Breyer was joined by Chief Justice John Roberts and Justices Sonia Sotomayor, Elena Kagan, Neil Gorsuch and Brett Kavanaugh. Justices Clarence Thomas and Samuel Alito dissented.

In his dissent, joined by Alito, Thomas said the majority was wrong to skip over the question of copyrightability.

“The Court wrongly sidesteps the principal question that we were asked to answer: Is declaring code protected by copyright? I would hold that it is,” Thomas wrote.

“The majority purports to save for another day the question whether declaring code is copyrightable. The only apparent reason for doing so is because the majority cannot square its fundamentally flawed fair-use analysis with a finding that declaring code is copyrightable,” Thomas said.

In a statement, Oracle said that “the Google platform just got bigger and market power greater. The barriers to entry higher and the ability to compete lower.” 

“They stole Java and spent a decade litigating as only a monopolist can. This behavior is exactly why regulatory authorities around the world and in the United States are examining Google’s business practices,” Oracle said.

In The News

Health

Voting

Supreme Court

Mississippi Argues Supreme Court Should Overturn Roe v. Wade
Supreme Court
Mississippi Argues Supreme Court Should Overturn Roe v. Wade

JACKSON, Miss. (AP) — The U.S. Supreme Court should overturn its landmark 1973 ruling that legalized abortion nationwide and let states decide whether to regulate abortion before a fetus can survive outside the womb, the office of Mississippi's Republican attorney general argued in papers filed Thursday... Read More

Supreme Court Agrees to Hear Deaf Woman’s Emotional Distress Suit
Supreme Court
Supreme Court Agrees to Hear Deaf Woman’s Emotional Distress Suit
July 6, 2021
by Tom Ramstack

WASHINGTON -- The U.S. Supreme Court plans to hear a case in its next term that could expand rights of discrimination victims to collect compensation for "emotional distress." A ruling that allows the compensation could widely broaden the liability for discrimination, potentially allowing anyone victimized by... Read More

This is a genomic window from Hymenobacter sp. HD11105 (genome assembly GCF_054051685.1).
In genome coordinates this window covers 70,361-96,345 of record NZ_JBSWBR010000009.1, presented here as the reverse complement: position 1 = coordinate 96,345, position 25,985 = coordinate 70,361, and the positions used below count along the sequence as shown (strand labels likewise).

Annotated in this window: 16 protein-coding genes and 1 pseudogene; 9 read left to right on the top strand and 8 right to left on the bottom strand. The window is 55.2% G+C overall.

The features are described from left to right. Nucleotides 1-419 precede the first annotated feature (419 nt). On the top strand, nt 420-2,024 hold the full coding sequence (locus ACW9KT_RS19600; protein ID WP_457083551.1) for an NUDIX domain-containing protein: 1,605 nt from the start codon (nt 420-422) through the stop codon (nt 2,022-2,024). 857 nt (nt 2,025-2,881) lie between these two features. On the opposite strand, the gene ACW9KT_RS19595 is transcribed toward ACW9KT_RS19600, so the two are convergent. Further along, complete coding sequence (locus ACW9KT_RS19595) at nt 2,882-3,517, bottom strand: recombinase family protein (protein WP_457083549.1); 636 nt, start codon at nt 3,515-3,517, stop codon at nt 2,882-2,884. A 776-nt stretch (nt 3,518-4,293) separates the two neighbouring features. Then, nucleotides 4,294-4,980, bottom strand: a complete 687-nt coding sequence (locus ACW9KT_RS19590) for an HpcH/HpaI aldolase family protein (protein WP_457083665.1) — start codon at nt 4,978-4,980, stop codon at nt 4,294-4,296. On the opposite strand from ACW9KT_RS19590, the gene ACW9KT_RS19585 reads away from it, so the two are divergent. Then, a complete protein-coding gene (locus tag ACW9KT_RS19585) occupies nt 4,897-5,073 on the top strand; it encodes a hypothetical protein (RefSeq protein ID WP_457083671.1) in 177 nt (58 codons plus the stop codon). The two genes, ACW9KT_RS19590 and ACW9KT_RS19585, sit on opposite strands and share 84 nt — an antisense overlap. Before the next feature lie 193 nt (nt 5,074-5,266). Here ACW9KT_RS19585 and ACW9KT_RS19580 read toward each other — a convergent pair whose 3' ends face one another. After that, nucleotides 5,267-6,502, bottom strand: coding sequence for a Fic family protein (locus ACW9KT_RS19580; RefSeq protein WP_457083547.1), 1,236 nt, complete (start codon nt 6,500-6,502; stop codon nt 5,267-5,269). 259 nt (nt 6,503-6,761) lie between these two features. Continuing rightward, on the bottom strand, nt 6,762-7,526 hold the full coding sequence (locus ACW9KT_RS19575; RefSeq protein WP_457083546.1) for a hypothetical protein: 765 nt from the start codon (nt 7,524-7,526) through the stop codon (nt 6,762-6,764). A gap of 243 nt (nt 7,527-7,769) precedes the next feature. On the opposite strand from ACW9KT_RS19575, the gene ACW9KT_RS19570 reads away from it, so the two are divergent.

Supreme Court Strikes Down Disclosure Rules for Political Donors
Supreme Court
Supreme Court Strikes Down Disclosure Rules for Political Donors
July 1, 2021
by Dan McCue

WASHINGTON - The Supreme Court on Thursday struck down a California law that required nonprofits to disclose lists of their biggest donors, holding the requirement burdened donors’ First Amendment rights and was not narrowly tailored to an important government interest. In a 6-3 ruling authored by... Read More

Supreme Court Upholds Arizona Voting Restrictions
Supreme Court
Supreme Court Upholds Arizona Voting Restrictions
July 1, 2021
by Dan McCue

WASHINGTON - The Supreme Court ruled Thursday to uphold two provisions of Arizona’s election law that critics argued unfairly impinged on the rights of Black, Hispanic and Native Americans voters. By a 6-3 margin, the justices held that a 2016 law that limits who can return... Read More

Pipeline Company Can Use Eminent Domain to Claim State Land
Supreme Court
Pipeline Company Can Use Eminent Domain to Claim State Land
June 29, 2021
by Dan McCue

WASHINGTON — The Supreme Court ruled Tuesday a company building a natural gas pipeline in New Jersey can continue to rely on eminent domain to claim state land in its path. The 5-4 ruling by the court included both liberal and conservative members of the court... Read More

Transgender Rights, Religion Among Cases Justices Could Add
Supreme Court
Transgender Rights, Religion Among Cases Justices Could Add

WASHINGTON (AP) — A closely watched voting rights dispute from Arizona is among five cases standing between the Supreme Court and its summer break. But even before the justices wrap up their work, likely later this week, they could say whether they'll add more high-profile issues... Read More

News From The Well
scroll top